Pop star and X Factor judge Cheryl brushed aside speculation about her relationship with Liam Payne - declaring "none of that matters" - as she opened a Prince's Trust centre in Newcastle.
The 34-year-old star, dressed in a camel-coloured coat, blue polo neck and jeans, unveiled The Prince's Trust Cheryl's Trust Centre in her hometown as reports claimed her relationship to former One Direction singer Payne, 24, is on the rocks.
Asked whether it was frustrating to see stories about her private life, Cheryl told BBC Breakfast: "No, it doesn't bother me at all because my focus is solely on this.
"I've waited for seven years to finally be here and none of that matters. This is the most important part for me."
The mother-of-one said her relationship with the Prince's Trust was "the perfect marriage".
She told the Press Association that inspiration for her involvement in the centre came about because of a "**** year".
The star developed and was treated for malaria in 2010, the same year that her once fairytale marriage to footballer Ashley Cole ended.
"About seven years ago I had a really **** year," she said.
"I wouldn't call it a lightbulb moment, but I had a moment of 'I need to help others that are feeling this'."
Having a tough time "reminds you of how I actually felt when I was younger growing up here - those same feelings, feeling vulnerable, insecure, my self-esteem was low.
"I just had a passionate feeling of wanting to help," she said.
The former Girls Aloud star, who is also a judge on TV talent show The X Factor, said she still relates to young people in the North East, despite her fame and success.
"You never forget. I have never forgotten how I felt as a teenager. It's tough growing up in the North East, especially now the unemployment rate is ridiculous.
"So, if we can help one, two, three, four people a year, let alone thousands or hundreds, get a job or get on their feet with their own business, then I have done more than my fair share."
The teenage Cheryl would have thought the centre was "awesome", she said, adding: "I would have probably either been here every other day ... or worked here."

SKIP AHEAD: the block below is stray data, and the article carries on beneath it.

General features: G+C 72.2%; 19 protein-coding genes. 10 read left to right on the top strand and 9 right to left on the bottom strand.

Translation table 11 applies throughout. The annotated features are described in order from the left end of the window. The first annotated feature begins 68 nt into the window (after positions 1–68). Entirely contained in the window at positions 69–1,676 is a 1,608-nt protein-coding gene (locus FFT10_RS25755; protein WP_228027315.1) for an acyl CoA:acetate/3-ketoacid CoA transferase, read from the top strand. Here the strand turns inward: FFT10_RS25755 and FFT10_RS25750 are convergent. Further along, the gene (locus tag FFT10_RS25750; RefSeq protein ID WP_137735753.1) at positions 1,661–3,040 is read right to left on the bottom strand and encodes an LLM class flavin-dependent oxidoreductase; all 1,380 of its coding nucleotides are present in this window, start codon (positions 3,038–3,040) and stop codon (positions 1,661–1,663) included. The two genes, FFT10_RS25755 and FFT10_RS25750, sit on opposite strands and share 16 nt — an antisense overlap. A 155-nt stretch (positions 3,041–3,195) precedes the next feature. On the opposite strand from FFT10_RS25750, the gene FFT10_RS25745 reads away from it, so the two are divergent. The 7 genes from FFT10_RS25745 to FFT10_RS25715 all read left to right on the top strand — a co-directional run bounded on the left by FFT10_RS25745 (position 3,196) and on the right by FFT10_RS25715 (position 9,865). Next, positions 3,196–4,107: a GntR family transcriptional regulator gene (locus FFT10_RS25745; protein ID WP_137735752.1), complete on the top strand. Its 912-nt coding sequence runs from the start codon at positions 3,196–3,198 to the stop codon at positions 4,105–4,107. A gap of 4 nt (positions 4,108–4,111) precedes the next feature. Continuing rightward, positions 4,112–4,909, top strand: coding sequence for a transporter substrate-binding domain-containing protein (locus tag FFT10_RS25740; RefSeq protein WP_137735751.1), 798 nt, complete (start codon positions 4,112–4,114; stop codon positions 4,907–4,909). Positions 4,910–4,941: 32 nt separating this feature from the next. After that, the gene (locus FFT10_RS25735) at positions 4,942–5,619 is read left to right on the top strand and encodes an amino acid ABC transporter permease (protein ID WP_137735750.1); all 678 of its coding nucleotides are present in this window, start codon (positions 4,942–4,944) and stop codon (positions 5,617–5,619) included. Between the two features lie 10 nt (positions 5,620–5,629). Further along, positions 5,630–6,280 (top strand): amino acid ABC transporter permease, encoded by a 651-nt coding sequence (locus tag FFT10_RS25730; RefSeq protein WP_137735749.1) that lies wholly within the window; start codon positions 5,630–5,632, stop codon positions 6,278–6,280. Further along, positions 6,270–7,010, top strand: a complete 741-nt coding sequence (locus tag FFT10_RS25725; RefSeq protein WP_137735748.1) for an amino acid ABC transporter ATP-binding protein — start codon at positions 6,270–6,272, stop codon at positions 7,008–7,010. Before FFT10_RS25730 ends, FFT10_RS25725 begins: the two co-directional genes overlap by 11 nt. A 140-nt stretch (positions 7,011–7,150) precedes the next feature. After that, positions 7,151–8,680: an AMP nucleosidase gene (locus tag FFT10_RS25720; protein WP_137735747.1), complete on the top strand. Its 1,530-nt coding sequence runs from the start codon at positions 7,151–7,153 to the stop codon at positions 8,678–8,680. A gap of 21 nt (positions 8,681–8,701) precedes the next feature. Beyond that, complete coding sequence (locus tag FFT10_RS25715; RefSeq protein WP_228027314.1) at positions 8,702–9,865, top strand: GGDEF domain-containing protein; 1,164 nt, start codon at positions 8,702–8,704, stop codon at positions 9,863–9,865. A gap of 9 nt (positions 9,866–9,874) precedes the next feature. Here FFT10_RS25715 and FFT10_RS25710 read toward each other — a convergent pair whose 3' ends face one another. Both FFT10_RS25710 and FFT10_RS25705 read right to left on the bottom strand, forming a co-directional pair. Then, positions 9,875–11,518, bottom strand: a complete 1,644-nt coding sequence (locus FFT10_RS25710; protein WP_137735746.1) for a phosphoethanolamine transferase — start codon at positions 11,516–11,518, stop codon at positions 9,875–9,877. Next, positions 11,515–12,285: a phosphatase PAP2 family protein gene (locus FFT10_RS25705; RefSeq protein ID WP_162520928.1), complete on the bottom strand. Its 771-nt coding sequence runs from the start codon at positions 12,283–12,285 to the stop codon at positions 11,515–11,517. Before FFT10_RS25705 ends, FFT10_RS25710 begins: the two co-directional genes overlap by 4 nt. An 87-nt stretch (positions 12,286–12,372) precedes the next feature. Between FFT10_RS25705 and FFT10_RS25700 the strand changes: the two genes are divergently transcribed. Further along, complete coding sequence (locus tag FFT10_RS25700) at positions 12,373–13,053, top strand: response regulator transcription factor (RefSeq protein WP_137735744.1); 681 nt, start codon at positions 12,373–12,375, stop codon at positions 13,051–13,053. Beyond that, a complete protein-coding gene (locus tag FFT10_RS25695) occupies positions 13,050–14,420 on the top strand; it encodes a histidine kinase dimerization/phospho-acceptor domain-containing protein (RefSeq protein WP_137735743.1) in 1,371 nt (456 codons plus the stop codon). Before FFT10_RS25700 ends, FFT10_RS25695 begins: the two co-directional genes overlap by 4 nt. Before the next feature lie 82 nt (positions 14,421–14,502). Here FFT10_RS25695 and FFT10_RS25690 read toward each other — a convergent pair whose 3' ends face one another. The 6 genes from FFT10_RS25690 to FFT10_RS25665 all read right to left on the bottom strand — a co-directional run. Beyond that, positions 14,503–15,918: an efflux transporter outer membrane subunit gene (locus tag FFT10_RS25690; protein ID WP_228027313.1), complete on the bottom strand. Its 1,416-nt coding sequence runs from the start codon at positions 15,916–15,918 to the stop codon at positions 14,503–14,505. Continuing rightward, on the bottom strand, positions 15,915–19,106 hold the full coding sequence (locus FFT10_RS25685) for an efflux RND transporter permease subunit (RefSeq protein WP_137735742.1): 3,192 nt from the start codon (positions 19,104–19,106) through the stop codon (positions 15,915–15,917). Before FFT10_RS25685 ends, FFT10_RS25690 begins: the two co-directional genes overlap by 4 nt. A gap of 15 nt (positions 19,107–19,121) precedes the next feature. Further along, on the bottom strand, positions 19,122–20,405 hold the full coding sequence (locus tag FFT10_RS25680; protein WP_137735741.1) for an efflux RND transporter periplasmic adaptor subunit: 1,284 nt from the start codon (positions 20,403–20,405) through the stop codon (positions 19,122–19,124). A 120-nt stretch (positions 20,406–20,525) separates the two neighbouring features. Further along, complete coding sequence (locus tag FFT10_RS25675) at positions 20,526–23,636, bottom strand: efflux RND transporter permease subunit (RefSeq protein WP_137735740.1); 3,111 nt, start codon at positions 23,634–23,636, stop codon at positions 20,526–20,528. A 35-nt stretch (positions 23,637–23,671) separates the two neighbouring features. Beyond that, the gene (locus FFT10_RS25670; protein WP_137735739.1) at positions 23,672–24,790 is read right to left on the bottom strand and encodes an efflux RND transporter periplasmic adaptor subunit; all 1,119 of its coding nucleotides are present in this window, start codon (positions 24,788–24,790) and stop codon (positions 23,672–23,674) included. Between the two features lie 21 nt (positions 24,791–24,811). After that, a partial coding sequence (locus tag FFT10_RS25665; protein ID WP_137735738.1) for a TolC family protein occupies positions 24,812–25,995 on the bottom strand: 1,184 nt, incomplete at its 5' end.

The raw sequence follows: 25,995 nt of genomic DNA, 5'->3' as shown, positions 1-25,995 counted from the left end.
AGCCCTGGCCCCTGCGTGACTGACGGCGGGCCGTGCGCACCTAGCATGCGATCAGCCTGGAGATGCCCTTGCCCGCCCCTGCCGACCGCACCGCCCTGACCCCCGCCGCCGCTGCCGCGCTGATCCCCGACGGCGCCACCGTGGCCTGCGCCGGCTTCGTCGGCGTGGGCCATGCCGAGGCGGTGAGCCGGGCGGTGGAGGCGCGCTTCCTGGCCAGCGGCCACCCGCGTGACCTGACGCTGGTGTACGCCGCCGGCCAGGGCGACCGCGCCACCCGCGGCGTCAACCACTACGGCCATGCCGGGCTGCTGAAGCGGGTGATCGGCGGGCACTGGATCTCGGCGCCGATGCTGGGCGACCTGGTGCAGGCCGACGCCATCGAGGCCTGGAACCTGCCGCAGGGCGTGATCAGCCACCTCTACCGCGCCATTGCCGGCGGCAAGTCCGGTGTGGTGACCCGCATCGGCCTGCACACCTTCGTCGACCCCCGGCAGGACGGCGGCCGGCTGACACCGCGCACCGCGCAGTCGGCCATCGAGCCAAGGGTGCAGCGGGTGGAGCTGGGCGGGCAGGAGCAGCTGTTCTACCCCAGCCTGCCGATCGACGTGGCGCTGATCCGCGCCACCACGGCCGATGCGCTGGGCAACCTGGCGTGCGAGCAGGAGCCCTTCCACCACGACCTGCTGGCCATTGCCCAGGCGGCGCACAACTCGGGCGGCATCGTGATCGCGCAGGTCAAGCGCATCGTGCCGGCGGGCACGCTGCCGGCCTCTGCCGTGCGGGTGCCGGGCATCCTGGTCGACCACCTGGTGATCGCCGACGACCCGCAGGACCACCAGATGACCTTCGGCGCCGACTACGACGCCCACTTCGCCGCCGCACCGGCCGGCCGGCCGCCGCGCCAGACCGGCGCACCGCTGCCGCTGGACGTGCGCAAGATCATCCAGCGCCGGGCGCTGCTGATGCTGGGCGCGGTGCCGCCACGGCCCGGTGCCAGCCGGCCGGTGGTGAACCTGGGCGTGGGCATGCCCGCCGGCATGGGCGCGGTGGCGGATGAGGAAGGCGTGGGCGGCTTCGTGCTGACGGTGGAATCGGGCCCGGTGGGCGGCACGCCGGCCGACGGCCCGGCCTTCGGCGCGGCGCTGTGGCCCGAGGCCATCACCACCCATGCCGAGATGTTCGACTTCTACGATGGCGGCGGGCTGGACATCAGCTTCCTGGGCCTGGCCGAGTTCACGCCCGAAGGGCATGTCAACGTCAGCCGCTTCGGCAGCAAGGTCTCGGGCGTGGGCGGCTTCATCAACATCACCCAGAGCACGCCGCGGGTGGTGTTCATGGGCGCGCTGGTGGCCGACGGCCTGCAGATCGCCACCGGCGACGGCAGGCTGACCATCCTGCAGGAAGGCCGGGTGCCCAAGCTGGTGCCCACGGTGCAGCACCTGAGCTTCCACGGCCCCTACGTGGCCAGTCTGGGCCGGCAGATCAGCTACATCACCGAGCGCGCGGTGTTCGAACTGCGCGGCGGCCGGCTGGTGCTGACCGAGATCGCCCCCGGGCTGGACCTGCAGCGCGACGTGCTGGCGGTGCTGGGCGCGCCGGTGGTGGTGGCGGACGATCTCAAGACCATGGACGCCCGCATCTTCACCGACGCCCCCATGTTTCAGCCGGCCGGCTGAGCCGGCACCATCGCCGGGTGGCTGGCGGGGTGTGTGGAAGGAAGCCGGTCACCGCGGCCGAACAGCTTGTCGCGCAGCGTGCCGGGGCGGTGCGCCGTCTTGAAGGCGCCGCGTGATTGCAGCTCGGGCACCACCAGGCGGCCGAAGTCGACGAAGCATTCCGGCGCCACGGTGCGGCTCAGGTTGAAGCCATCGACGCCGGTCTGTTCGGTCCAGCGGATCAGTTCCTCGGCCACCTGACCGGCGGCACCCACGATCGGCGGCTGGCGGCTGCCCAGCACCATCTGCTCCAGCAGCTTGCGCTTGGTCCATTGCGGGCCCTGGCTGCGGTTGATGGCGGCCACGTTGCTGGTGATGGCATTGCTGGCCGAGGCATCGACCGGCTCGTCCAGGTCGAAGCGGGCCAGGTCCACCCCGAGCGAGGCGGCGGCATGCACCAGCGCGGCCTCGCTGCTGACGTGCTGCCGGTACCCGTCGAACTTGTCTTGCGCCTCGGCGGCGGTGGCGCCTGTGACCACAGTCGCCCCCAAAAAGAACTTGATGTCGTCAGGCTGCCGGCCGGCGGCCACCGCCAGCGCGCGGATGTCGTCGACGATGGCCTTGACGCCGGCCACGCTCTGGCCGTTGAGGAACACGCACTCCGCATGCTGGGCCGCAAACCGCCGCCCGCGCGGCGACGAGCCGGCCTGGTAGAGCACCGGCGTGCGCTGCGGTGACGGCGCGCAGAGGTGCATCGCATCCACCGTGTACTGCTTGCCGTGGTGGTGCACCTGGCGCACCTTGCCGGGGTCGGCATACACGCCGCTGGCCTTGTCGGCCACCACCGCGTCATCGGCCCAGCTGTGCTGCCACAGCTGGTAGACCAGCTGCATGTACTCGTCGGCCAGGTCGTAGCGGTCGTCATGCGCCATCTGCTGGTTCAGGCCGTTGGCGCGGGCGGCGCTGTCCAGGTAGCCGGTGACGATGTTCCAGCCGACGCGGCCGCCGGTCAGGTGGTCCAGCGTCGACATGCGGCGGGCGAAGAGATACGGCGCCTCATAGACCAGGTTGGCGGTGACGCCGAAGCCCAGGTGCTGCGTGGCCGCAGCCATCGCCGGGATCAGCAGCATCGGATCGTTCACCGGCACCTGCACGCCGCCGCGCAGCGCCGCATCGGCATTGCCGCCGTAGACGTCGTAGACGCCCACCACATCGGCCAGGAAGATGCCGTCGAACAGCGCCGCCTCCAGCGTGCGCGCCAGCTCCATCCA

And she added: "Obviously it had to be here, it's where I'm from, it's where my family are from and it's where my friends still are. I was determined, it took a long time, but we got here."
Cheryl added: "This is the biggest achievement ... of my entire career because it means so much.
"It's great to win awards and it's great attending events, but it's not the same personal feeling."
On working with the Prince's Trust, she told BBC Breakfast: "The partnership just felt natural and real. We are the perfect marriage."
And she said of her teenage years: "If I hadn't been fortunate enough to get out, I don't know where my life would be right now.
"I want to say anybody, if you're feeling ... vulnerable, sad, lost, the door's here. You're more than welcome. We'll welcome you with open arms ... that's what we're here for."
Thomas Barclays, from Wallsend, Newcastle, who uses the centre, met the singer and described her as "canny".
The 19-year-old, who hopes to be a photographer, has struggled with anxiety, and said after meeting her: "I couldn't believe it was happening, it was like a dream.
"I've never met a celebrity before and she was canny."
Karla Graham, 20, also from Newcastle, said Cheryl was her idol. "It was amazing to meet her, she was pretty cool," she said.
Cheryl, who seemed to be nursing a cold, posed for pictures with dozens of fans who had waited outside to meet her before she was driven off in a limo.